March 20th, 2015 BY HealthNetwork
As the Affordable Care Act rings in its fifth year, supporters have a lot to celebrate at the close of the law’s second open enrollment period only a month ago. The official sign-up period ended on Feb. 15, but some consumers were given a last-minute chance to enroll if they were still waiting to get through crowded phone lines or slow website connections. The government has even offered a special enrollment period to people who owe the shared responsibility payment for the first time this year. To qualify, you have to attest to the fact that you didn’t know about the fee or didn’t realize what it meant for tax season 2015. With these safeguards in place, healthcare officials may see another boost in enrollment by the close of the extended season.
Even without the added sign-ups from the special enrollment period being offered through the end of April, the government can boast impressive enrollment figures for the 2015 season. According to the U.S. Department of Health and Human Services or HHS, nearly 11.7 million people have signed up for health insurance this year.
Enrollment by the Numbers
At the close of the official enrollment period on Feb. 15, the HHS reported enrollment at about 11.4 million people. This number didn’t take into account the last-minute enrollees who were still waiting in line to sign up. At the outset of this year’s enrollment period, government officials set a target enrollment goal of 9.1 million. Enrollment exceeded this goal by more than two million people.
Who signed up this year? Many of the same people who enrolled in a plan last year also signed up for new coverage this year, but the numbers also include new individuals and families who signed up for the first time. Of the 8.8 million people who used the federal marketplace to enroll in a plan this year, about 4.6 million came from new applicants. The government also achieved success in targeting younger adults during 2015. Approximately 36 percent of the federal marketplace enrollees were under the age of 35.
In the 14 states that run their own marketplace websites, which includes the District of Columbia, about 2.8 million people signed up for health insurance or were re-enrolled in an existing plan. Combined, enrollment for both the federal and state marketplaces exceeded expectations across the board.
Better Value and Affordability
It’s easy to see why so many new people signed up for a qualifying health plan in 2015 and why many of the marketplace’s existing customers came back for another term. This year, more insurers entered the health exchanges. The HHS reported that insurer participation had increased by 25 percent for the 2015 season. As a result, consumers had better options and more plans to choose from. On average, individuals could pick from 40 plans on the marketplace, and those plans may have cost many consumers less during the second enrollment period.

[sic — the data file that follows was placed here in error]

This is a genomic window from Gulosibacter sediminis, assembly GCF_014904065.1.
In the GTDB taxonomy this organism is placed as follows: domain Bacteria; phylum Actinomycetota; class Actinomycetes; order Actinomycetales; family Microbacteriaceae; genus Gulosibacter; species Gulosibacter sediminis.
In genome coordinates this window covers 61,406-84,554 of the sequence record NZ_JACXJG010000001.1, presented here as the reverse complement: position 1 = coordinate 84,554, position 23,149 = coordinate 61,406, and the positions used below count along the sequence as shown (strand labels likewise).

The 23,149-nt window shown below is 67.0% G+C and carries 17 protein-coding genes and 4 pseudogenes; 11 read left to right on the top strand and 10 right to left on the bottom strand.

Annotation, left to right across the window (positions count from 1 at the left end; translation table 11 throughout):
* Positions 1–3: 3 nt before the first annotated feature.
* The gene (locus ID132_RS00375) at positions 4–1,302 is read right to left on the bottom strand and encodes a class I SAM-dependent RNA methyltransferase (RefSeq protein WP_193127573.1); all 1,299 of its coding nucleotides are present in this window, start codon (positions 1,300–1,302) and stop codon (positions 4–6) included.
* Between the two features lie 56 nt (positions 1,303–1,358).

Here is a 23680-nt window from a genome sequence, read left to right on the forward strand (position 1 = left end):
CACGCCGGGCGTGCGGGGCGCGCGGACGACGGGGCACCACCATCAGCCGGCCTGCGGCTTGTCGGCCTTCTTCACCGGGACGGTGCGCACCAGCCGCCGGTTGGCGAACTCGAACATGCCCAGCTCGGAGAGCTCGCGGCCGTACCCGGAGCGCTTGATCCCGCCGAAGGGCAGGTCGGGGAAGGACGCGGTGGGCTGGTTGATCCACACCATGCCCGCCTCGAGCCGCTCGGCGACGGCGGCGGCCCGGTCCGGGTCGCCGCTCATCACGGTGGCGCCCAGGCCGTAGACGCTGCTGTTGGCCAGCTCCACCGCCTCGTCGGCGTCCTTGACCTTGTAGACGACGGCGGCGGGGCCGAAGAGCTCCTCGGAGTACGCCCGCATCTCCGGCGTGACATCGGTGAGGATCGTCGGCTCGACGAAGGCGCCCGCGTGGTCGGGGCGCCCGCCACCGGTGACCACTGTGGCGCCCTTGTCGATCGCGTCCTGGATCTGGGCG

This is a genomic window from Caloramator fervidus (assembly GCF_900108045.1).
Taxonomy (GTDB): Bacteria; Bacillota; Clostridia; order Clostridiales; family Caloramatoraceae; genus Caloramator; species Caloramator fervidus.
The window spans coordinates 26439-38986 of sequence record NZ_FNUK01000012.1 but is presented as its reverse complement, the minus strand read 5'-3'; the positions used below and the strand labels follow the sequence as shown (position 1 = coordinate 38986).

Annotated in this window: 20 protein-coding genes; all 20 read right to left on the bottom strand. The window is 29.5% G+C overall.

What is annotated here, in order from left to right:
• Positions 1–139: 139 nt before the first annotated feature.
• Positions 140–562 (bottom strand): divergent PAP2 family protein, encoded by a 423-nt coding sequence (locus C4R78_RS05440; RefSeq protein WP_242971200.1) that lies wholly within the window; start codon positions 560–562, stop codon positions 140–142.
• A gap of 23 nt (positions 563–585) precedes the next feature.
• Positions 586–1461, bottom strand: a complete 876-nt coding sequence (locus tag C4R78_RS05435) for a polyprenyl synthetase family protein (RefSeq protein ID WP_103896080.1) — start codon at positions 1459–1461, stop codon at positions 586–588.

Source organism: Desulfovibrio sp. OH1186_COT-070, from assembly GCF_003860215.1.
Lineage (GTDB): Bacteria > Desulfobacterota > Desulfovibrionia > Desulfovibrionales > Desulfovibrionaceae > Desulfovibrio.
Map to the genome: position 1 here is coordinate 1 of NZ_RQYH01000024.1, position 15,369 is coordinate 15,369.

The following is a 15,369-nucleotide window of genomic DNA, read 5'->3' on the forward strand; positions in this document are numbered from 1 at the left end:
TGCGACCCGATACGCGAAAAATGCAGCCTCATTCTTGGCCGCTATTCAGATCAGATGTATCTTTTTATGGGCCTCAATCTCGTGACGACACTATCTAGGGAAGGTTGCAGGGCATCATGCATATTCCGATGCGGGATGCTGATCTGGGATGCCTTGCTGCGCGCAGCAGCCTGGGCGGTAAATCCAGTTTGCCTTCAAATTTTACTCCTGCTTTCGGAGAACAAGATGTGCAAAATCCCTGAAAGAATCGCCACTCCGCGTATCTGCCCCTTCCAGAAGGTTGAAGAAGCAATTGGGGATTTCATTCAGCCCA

Federal subsidies made it possible for millions of people to sign up for health insurance during both enrollment periods. In 2015, about 87 percent of those who enrolled via the marketplace qualified for a tax subsidy to reduce the cost of their premiums. With tax credits, the average premium for a consumer using the marketplace was just $101 per month. Approximately 55 percent of the people who signed up for a plan on the federal marketplace will pay less than $100 for health insurance each month.
Increased Advertising Efforts
Much of the success of this year’s enrollment period came from increased advertising by the government, social media campaigns and other efforts by interested parties to get people on board. Healthcare officials launched a variety of campaigns to get the word out about health insurance, and consumers responded in kind. President Obama even appeared on the satirical news show The Colbert Report to engage with younger audiences about the need for insurance. The federally facilitated marketplace hosted more than 5,000 local outreach events and sent more than 23 million text messages to consumers who needed more information about their options on the exchange.
In addition to better and more targeted advertising efforts, the government also invested time into streamlining users’ experience on the federal marketplace this year. One of the biggest challenges to enrollment during the 2014 season was technical difficulties at the launch of the site. This year, applicants only had to click through an average of 16 screens to sign up compared with 76 last year, and more than 23,000 application counselors were available nationwide to assist consumers with the sign-up process. The 2015 enrollment season saw huge improvements not only in the number of people who gained a health insurance policy but in the ease and accessibility of the program itself.